What is Section 1031
Tax Deferred Exchange
Section 1031 like-kind exchanges are a tax mechanism, where a property owner substitutes an investment property for another, deferring the capital gains tax until the replacement property is sold. The Internal Revenue Code provides that like-kind exchange tax-deferral treatment applies only to properties held for productive use in a trade or business, or for investment.
The property owner’s investment in the asset is reinvested in the replacement property—value not reinvested or non-like-kind property received in the exchange is subject to tax in the year of the exchange.
The like-kind exchange under Section 1031 is tax-deferred, not tax-free. When the replacement property is sold, the original deferred gain, plus any additional gain realized over the course of the life of the investment, is subject to tax.
How Like-Kind Exchanges Work
A property owner wishing to exchange property using a Section 1031 like-kind exchange employs a Qualified Intermediary (QI) to facilitate the exchange. The proceeds of sale of the relinquished property are transferred into the possession of the QI—the independent third party—because tax rules prohibit the taxpayer from having receipt or control of the sale proceeds.
The law specifies that the taxpayer has a 45-day window to formally identify a property to serve as a replacement to the original. If a suitable property is not identified, the exchange fails and the QI returns the exchange funds to the taxpayer.
If the taxpayer identifies replacement property, the exchange continues. The taxpayer must acquire the replacement property within 180 days from the start of the exchange. When the taxpayer is ready to close on the acquisition of the replacement property, the QI sends the exchange funds necessary for the purchase directly to the closing. Any funds remaining after the exchange terminates are returned to the taxpayer and tax is paid on those unspent funds.
A Qualified Intermediary (QI) is an independent, third-party who facilitates the exchange transaction, holds the exchange funds until they can be spent for acquisition of replacement property, and ensures that taxpayers are not in direct possession of the proceeds of the relinquished property sale. QIs are a feature of a tax safe harbor provided by the Section 1031 Treasury Regulations.
Tax rules require that QIs must be independent and unrelated to other interests of the taxpayer. Fundamentally, they must not be deemed to be an agent of the taxpayer.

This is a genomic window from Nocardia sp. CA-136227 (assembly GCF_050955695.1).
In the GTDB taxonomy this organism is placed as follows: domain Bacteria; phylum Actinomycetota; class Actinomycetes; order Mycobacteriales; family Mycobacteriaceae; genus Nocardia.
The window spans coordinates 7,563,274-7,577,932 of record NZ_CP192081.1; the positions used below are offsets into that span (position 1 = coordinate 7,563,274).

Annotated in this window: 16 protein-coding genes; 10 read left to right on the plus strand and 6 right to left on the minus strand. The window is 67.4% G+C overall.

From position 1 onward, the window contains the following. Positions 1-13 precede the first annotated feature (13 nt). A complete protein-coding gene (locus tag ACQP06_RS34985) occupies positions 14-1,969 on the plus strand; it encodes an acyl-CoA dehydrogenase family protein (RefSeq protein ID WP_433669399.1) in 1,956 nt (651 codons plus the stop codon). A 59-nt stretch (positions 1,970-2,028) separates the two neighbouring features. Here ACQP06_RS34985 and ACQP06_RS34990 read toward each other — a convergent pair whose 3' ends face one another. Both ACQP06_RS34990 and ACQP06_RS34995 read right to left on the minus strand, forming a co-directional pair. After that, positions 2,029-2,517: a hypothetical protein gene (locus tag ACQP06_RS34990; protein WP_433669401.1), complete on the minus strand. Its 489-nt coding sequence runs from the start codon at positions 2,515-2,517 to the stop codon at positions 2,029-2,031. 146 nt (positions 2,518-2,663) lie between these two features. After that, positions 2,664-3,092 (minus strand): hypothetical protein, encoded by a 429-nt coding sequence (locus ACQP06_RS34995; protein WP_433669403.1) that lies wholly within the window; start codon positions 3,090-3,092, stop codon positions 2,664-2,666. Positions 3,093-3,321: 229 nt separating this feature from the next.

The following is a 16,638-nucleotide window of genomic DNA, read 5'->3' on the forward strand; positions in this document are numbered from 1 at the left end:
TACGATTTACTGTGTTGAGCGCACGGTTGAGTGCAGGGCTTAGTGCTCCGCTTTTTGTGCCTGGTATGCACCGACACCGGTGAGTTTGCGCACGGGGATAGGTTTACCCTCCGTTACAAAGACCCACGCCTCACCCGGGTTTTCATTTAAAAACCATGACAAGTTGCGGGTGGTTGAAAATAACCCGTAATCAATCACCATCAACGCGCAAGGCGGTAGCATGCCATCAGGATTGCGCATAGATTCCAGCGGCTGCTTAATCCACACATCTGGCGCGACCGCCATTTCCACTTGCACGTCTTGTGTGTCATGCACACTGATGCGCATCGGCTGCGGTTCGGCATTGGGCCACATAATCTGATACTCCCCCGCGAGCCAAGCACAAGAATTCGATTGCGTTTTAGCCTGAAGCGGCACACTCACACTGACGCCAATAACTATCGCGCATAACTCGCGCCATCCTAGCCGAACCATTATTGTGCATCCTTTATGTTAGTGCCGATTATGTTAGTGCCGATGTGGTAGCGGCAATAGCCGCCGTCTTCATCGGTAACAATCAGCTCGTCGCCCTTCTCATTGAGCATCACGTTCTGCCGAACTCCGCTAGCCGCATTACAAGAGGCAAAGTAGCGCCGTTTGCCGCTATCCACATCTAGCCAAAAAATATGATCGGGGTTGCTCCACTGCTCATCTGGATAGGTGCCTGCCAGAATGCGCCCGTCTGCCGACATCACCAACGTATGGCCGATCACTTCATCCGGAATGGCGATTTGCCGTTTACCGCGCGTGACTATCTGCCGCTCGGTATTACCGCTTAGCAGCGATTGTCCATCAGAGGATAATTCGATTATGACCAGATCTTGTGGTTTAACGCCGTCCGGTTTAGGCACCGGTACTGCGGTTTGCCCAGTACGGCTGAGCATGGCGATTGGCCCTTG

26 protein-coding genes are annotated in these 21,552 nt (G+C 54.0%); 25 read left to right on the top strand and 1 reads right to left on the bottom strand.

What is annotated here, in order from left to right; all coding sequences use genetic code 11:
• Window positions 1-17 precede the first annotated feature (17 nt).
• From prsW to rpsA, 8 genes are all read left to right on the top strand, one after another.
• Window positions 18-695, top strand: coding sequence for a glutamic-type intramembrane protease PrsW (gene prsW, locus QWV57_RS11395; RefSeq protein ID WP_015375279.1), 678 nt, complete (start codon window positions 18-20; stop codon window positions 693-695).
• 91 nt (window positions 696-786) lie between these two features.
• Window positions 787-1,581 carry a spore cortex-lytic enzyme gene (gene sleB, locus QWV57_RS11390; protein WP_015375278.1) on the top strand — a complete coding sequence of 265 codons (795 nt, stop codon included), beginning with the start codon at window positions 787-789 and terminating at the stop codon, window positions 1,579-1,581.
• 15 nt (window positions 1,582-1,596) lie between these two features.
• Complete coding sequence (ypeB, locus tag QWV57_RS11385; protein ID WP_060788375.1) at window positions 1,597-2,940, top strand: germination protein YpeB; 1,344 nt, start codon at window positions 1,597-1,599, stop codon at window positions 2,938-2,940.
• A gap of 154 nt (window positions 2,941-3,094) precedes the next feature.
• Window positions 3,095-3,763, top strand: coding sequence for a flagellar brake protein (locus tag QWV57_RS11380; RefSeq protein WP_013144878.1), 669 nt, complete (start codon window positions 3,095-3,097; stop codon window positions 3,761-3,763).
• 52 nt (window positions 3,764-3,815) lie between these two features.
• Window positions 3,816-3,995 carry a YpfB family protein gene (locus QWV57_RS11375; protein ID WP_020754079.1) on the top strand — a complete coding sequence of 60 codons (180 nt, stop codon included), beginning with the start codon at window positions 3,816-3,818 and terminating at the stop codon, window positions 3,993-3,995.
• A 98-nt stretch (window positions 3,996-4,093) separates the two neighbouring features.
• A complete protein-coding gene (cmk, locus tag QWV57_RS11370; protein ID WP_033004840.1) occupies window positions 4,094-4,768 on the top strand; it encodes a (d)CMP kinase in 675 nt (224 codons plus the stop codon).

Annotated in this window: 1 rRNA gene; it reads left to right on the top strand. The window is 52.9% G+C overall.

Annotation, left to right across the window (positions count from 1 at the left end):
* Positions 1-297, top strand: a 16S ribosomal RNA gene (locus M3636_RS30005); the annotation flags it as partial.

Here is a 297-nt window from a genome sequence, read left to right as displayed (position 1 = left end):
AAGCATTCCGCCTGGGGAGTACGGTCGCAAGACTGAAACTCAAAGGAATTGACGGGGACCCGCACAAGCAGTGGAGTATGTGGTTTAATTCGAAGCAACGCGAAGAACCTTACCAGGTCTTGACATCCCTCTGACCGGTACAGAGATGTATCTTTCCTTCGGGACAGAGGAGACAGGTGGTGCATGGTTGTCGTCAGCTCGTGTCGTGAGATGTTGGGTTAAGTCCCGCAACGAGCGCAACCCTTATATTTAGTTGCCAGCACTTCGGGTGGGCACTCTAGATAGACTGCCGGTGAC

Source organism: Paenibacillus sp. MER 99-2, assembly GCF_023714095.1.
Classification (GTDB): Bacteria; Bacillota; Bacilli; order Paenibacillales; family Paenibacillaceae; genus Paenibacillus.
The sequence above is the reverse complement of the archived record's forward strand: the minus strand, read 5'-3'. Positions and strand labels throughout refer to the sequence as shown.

Federation of Exchange Accommodators
The Federation of Exchange Accommodators (FEA) is the only national trade association organized to represent professionals who conduct like-kind exchanges under Internal Revenue Code Section 1031. Members include Qualified Intermediaries (QIs), their primary tax and legal counsel, and affiliated industries that provide services to QIs or their clients.
The FEA offers a Certified Exchange Specialist (CES®) professional designation for QIs that have demonstrated knowledge and experience in facilitating exchanges.
The “Lock-In” Effect
Section 1031 provides a solution to the “lock-in” problem of the taxpayer who is unable or unwilling to sell investment property because of the burden that capital gains and recapture taxes would place on the taxpayer’s cash flow and net worth. Essentially, without an exchange, the tax burden could outweigh the benefit of the sale, so the taxpayer continues to hold onto the property. Carried across the wider economy, transactional activity and the resulting economic activity are curtailed. By deferring the tax until the replacement property is sold, the immediate burden is lifted, motivating the taxpayer to modify their assets to fit their current needs.
Amendments and Limitations to Section 1031
Section 1031 remained largely in its original form until the introduction of the Qualified Intermediary safe harbor in 1991 and the limitation of eligible assets to real property in the Tax Cuts and Jobs Act in 2017. Currently, like-kind exchanges are only applicable to investment and business-use real estate assets.